In helping split GM Europe workers along national lines, impose plant closures in other countries and mass layoffs and wage cuts within Germany, the IG Metall is not only serving as an instrument of GM and Magna, it is lining up directly behind the geostrategic interests of German imperialism.
With the Magna deal, Berlin is pursuing definite foreign policy goals. Magna is allied with Russia's Sberbank and car manufacturer GAZ, the country’s largest producer of buses, trucks, trams and large diesel engines.
GAZ wants to use its plants and sales network to manufacture and market Opel cars “made in Russia” for the Russian home market. Opel is to supply technical know-how and help GAZ improve its reputation. GAZ will utilize its Nizhny Novgorod plant built in 2008 with help from Magna. The money for the partnership comes from Sberbank and thus indirectly from the Russian state.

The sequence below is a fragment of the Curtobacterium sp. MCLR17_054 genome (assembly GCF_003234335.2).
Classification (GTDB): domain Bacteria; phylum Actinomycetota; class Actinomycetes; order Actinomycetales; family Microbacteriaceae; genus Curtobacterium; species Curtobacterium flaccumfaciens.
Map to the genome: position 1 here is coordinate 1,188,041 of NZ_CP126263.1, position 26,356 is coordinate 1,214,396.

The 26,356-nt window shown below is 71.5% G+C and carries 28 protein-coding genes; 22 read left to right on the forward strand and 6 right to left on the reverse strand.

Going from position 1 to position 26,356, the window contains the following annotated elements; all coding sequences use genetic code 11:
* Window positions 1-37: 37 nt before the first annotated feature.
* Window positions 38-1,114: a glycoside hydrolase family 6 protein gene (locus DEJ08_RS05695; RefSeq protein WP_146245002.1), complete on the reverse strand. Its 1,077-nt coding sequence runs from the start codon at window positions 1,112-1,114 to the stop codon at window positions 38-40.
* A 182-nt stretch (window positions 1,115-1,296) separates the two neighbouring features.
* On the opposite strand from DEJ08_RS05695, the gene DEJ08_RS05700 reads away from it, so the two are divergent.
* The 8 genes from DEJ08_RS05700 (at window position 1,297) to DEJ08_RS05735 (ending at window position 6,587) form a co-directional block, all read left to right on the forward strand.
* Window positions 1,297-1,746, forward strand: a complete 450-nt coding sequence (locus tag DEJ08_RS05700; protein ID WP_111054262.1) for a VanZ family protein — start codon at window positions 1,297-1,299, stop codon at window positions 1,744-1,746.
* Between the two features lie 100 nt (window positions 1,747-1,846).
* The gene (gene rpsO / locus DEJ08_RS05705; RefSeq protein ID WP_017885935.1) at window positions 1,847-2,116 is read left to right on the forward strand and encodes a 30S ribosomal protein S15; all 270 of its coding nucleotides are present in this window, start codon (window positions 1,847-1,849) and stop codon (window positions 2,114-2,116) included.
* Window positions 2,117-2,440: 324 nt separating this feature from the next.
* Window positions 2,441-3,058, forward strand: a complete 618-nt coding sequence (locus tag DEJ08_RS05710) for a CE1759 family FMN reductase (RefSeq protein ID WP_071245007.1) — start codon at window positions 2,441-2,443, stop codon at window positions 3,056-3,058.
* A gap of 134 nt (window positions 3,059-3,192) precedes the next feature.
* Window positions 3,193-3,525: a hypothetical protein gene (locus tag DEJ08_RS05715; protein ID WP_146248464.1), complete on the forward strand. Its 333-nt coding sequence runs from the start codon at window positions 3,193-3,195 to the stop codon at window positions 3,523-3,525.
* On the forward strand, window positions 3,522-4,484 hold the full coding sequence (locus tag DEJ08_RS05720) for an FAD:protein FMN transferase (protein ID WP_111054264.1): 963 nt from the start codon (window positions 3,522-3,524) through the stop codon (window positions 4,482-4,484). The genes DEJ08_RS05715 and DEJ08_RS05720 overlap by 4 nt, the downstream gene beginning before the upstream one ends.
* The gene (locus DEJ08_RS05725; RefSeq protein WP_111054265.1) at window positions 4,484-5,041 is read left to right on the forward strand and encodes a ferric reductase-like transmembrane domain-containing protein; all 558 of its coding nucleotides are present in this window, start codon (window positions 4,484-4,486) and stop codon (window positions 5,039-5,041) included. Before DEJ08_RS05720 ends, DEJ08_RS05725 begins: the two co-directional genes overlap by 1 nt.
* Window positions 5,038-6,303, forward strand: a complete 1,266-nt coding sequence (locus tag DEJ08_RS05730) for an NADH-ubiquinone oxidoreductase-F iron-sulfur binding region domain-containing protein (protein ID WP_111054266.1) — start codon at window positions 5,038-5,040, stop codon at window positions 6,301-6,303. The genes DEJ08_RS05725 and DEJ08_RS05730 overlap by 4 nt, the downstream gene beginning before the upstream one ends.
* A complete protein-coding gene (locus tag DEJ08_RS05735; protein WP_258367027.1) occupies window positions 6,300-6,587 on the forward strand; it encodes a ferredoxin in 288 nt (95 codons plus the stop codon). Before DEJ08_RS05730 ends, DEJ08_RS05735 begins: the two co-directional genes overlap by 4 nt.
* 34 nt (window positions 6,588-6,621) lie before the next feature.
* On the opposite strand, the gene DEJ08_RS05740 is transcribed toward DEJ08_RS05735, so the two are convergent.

The German government intends to intensify its cooperation with Russia through the Magna deal. It considers closer relations with Russia a critical component of its foreign policy, including its energy policy. Germany fills the largest part of its oil and natural gas needs from Russia, and the Russian natural gas giant Gazprom is involved in several German energy consortia.
While Gerhard Schröder (Social Democratic Party—SPD) was chancellor (1998-2005), economic cooperation was expanded along the Berlin-Moscow axis. Schröder then went on to take up a leading position with Gazprom, with responsibility for the building of the Baltic Sea pipeline.